NEWS ON THE BLOCK(CHAIN)
Good morning, Term Sheet readers.
In the first offering of its kind, U.S. investors can now acquire a piece of South Carolina real estate in the form of blockchain tokens. The tokens represent ownership in a luxury student residence called The Hub, which is located near the University of South Carolina in the state’s capital.
This is the first tokenized REIT in the U.S. The owner, Convexity Properties, aims to raise $20 million with the token sale by letting accredited investors buy in for as little as $21,000. The buyers will receive tokens that amount to securities, which they will eventually be able to sell on cryptocurrency exchanges.
The company behind the ordeal is Harbor, a tokenized securities startup backed by investors including Founders Fund, Andreessen Horowitz, Pantera Capital, Craft Ventures, and Signia Venture Partners. You might remember the startup from Term Sheet’s Q&A with CEO Josh Stein.
Stein’s big vision is to tokenize all sorts of assets — from fine art to real estate — and make them available in the form of blockchain tokens. In May, he told me that with tokenization technology, you could create leveraged longs and shorts. He said:
You can go long French impressionists and short modern art. You can do the same with real estate — I tear off a 10% strip of all my Class A in Midtown and create a Midtown fund. I can go long Manhattan, I can go short Brooklyn. Yes, there will be some gambling going on, but what’s interesting is that if I’m a property developer and I just put a huge amount of capital into Manhattan, I could effectively hedge my position very cheaply and efficiently.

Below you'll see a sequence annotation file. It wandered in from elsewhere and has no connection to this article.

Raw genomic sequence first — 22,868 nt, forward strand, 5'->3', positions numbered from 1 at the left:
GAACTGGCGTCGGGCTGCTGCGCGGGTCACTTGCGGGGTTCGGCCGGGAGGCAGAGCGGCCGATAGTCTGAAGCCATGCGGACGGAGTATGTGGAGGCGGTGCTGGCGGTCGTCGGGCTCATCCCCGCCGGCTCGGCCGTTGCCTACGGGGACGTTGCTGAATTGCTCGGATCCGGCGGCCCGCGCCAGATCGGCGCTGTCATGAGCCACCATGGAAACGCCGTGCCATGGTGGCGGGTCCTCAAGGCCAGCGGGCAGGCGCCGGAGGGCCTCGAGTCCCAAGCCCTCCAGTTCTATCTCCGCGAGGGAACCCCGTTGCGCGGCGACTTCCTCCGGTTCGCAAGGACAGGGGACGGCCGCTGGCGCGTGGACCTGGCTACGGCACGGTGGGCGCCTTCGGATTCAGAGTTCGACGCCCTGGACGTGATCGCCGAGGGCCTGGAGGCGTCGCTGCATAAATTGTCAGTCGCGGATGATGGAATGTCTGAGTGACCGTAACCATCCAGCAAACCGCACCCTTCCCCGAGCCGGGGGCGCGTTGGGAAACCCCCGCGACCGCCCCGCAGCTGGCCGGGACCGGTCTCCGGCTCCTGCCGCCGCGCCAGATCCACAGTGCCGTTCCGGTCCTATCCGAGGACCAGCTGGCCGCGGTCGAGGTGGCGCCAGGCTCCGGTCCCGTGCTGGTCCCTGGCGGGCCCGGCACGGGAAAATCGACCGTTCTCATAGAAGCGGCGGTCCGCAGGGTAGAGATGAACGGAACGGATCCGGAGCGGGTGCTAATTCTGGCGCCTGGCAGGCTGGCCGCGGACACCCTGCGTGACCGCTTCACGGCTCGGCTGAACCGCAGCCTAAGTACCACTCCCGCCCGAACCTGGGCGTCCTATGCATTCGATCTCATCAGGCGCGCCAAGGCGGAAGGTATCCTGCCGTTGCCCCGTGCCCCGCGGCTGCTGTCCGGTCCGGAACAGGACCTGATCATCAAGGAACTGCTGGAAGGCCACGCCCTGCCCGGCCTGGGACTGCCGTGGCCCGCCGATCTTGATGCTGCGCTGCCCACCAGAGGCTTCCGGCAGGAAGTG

This idea may sound far-fetched, but Harbor isn’t the only company working on it. On Monday, Coinbase, Blockchain Capital, and several other investors poured $12.75 million into Securitize, an issuance platform for asset-backed security tokens on the blockchain. Earlier this month, AlphaPoint, a company that helps institutions launch trading platforms and tokenize assets with blockchain technology, hired a former senior executive from the Chicago Board Options Exchange (CBOE) to lead its trading and exchange business.
More broadly, security tokens are an interesting segment of the crypto market because they’re backed by real assets such as an equity, shares of a limited partnership company, or commodities. They are also subject to federal security regulations. J.P. Morgan’s co-president Daniel Pinto said earlier this year, “The tokenization of the economy, for me, is real.”
Correction: Yesterday, Term Sheet linked to the wrong Quip. It was New York-based dental care startup Quip that raised $40 million in funding.
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